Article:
Finance Committee member Rebecca Flood questioned an increase in the custodial line. Bergeron said that line had been underfunded last year because of overtime and that the district is bringing on an additional custodian to care for the new Mount Greylock. He said the large increase is both making that budget whole plus the additional person.
A few other areas of the budget were questioned because of large increases but those were either a move in how an item is paid — such as a human resources professional that was funded out of contractual services being moved to the administration budget — or the loss of a grant that paid for a position or program such as summer school.
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Lanesborough's King Elmer Treated for Broken Limbs
By Tammy DanielsiBerkshires Staff
The break can be seen in the center, where a hole in the trunk allowed a family of raccoons to take up residence last year.
LANESBOROUGH, Mass. — King Elmer lost part of his crown this week.
Once the tallest elm in Massachusetts, the more than 250-year-old tree is now missing at least 10 foot section from his topmost branches from a combination of a weak trunk and winds from Tropical Storm Isaias that blew through the region Tuesday.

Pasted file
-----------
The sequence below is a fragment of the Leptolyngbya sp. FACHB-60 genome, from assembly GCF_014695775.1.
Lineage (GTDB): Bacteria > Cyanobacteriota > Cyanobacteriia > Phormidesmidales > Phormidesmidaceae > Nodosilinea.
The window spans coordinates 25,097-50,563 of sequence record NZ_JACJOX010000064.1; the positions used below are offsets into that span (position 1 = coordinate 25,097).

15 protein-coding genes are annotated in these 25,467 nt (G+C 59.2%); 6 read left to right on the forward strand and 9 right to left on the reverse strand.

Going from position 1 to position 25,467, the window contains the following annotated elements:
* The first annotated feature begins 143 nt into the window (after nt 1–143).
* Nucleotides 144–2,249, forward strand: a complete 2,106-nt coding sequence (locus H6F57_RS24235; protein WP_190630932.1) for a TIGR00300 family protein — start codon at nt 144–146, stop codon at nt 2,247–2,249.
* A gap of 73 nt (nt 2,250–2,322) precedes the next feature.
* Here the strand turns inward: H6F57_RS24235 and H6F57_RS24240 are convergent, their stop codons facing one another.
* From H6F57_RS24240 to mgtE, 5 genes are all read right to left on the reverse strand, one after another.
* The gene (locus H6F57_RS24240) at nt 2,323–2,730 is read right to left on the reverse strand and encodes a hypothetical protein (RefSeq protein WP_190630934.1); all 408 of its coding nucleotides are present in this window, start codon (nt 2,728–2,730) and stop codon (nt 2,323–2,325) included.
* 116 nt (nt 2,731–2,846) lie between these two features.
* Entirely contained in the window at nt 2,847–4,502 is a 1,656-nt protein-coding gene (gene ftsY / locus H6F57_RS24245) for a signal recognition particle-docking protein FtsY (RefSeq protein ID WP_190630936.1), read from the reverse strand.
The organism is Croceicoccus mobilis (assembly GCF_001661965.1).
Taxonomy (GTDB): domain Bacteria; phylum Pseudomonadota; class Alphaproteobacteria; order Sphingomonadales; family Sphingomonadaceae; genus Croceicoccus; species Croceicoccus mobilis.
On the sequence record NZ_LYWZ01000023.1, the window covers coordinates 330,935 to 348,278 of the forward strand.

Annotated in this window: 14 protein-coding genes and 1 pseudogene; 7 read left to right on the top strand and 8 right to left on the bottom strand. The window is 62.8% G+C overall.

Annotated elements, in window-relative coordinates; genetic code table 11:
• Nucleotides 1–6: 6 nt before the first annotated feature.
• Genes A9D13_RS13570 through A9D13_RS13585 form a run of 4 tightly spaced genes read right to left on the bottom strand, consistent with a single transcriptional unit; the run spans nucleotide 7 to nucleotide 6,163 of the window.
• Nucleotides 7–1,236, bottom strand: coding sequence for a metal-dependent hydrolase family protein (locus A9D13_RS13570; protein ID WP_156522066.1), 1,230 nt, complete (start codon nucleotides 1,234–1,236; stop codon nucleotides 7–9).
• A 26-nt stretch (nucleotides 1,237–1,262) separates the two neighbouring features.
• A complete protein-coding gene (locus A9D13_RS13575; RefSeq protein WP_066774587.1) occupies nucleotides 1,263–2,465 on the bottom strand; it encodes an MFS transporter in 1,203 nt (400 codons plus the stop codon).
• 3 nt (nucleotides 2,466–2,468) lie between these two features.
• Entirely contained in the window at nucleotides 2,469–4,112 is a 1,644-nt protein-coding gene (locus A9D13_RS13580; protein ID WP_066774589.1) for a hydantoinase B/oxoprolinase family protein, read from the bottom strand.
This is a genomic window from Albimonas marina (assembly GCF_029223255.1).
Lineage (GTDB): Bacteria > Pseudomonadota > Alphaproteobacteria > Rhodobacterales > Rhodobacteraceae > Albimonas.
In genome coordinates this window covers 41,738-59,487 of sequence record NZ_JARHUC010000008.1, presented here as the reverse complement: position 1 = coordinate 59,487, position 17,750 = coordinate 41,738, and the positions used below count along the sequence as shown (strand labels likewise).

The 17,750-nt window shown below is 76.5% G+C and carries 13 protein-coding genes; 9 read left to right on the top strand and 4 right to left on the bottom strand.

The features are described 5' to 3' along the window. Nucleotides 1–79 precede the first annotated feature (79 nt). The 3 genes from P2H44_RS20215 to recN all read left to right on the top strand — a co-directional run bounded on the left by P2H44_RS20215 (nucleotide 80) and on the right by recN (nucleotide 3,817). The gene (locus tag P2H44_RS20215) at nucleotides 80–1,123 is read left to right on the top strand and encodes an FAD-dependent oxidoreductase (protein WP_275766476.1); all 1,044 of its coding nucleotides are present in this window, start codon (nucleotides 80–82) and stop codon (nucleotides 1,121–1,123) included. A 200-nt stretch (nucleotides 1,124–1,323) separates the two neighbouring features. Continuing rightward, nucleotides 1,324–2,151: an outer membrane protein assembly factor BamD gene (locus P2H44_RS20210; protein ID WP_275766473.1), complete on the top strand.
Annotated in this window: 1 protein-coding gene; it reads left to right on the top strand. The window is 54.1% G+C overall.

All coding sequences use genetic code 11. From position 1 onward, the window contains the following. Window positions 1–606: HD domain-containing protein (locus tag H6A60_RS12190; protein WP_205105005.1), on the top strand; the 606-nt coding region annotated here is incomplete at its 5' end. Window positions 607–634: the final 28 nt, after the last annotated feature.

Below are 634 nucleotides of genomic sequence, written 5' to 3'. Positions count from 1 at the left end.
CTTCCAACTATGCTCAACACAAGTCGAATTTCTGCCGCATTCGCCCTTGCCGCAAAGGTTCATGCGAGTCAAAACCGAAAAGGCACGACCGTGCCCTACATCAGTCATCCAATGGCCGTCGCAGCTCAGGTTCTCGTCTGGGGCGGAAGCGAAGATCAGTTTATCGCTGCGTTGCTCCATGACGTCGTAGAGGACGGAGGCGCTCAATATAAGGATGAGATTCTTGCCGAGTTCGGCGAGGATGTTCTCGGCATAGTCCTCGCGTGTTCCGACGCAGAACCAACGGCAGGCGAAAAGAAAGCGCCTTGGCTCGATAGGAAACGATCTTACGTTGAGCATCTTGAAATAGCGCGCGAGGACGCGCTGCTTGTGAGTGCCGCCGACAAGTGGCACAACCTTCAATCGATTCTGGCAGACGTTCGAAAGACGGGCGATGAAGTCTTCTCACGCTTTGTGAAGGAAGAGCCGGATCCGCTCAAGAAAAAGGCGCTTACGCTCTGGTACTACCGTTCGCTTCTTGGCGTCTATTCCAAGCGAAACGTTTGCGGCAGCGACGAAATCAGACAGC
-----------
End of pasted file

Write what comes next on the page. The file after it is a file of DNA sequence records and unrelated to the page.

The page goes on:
"It is 107 feet and I think that was part of the highest section," said James Neureuther, chairman of the Lanesborough Tree and Forest Committee. "It's probably a little shorter than it was now. It'd be hard to know but we may have lost 10 feet."
On Friday morning, the Massachusetts Interscholastic Athletic Association released the sport-specific modifications that on Thursday unanimously were approved by the associationís COVID-19 Task Force. click for more
The MIAA Board of Directors Wednesday morning approved a plan that moves football and other sports the commonwealth considers at a high-risk for COVID-19 transmission to a newly created Fall II season that will be wedged between the winter and spring. click for more
Once the tallest elm in New England, the more than 200-year-old tree is now missing at least 10 foot section from his topmost branches from a combination of a weak trunk and winds from Tropical Storm Isaias that blew through the region Tuesday.